Decidability and Cognitive Significance in Carnap

  • Zeljko Loparić
Part of the Synthese Library book series (SYLI, volume 172)


We find in Carnap first a strict criterion and later different liberalized criteria for cognitive significance. The strict, constructivist criterion amounts to a set of general, direct and deterministic decision procedures for certain (infinite) classes of empirical questions. We call these procedures general because they (supposedly) give answers to all the members of the class of questions for which they are proposed, direct because they apply to questions themselves or to equivalent questions, deterministic because the questions answered are what- questions or yes-or-no-questions and not how- probable-questions. The strict criterion received alternatively semantic (phenomenalistic and physicalistic) and syntactic (linguistic, formal) formulations. These alternatives reveal Wittgensteinian (and later Tarskian) and Hilbertian influences, respectively. But the different formulations notwithstanding, Carnap1 s strict criterion never ceased to be a set of procedures of decision. It can safely be interpreted as an attempt to realize in the domain of empirical questions the old rationalist idea of a universal effective method for solving problems.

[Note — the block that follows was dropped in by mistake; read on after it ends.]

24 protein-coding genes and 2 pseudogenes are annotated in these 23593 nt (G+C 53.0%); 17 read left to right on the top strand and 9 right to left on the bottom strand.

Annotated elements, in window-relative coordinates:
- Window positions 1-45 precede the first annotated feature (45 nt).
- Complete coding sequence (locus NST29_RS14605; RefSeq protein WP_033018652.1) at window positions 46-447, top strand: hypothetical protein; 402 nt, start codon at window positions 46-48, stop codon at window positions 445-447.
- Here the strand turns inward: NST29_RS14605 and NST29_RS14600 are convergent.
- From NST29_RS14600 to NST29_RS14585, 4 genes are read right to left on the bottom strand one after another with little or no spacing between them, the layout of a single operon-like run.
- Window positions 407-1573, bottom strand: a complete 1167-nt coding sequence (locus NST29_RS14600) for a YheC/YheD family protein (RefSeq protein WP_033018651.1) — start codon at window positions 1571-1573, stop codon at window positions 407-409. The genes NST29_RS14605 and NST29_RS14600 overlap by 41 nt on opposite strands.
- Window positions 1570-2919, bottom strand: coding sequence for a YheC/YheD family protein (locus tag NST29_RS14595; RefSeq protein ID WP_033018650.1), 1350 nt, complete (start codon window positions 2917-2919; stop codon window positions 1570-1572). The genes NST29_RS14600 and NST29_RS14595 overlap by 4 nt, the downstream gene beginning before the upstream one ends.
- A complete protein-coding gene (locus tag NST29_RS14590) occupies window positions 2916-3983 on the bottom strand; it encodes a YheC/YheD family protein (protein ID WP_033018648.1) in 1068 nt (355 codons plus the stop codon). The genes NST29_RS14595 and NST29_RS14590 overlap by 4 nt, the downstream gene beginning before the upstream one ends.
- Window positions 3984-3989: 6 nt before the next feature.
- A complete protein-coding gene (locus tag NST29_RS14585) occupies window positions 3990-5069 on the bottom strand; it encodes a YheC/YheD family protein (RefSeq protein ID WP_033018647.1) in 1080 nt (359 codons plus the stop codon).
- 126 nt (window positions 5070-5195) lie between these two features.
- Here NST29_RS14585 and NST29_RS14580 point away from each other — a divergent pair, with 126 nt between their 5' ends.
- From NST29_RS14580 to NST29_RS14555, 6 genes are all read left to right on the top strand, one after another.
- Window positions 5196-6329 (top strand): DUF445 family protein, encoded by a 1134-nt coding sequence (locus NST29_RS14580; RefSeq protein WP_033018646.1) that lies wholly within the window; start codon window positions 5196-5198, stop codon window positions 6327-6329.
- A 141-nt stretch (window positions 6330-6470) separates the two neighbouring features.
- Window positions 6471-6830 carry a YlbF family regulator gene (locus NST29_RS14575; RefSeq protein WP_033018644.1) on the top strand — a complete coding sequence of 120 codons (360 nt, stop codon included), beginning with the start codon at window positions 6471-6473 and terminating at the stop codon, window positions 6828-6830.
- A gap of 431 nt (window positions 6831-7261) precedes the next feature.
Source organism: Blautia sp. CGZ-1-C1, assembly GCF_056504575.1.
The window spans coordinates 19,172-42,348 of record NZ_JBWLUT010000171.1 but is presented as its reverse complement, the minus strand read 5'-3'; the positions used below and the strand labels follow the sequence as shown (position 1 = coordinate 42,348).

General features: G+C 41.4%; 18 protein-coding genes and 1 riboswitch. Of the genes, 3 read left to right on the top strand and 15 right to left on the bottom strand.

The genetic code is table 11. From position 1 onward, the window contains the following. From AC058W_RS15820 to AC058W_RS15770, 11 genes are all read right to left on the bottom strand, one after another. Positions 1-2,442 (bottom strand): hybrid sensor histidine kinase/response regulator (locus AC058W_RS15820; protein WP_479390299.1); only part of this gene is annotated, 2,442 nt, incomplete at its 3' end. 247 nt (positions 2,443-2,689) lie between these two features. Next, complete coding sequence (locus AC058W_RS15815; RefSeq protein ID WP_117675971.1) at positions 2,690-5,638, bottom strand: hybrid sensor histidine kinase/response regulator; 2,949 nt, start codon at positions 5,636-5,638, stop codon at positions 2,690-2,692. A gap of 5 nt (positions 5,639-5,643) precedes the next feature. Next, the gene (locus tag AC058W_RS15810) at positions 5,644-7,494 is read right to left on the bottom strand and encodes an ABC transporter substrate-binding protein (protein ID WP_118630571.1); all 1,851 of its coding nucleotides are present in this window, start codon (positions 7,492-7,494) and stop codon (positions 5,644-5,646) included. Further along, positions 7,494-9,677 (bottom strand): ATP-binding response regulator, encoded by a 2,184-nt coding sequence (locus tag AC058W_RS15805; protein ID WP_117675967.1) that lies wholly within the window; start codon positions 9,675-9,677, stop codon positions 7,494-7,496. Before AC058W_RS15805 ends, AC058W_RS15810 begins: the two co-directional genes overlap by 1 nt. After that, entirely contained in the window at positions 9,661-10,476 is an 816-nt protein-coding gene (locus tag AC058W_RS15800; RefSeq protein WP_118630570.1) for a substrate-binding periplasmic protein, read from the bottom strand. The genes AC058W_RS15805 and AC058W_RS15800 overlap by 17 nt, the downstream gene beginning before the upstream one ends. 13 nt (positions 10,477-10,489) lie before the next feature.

Decision Procedure Strict Criterion Significance Criterion Descriptive Language Semantic Formulation 
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© D. Reidel Publishing Company 1984

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  • Zeljko Loparić

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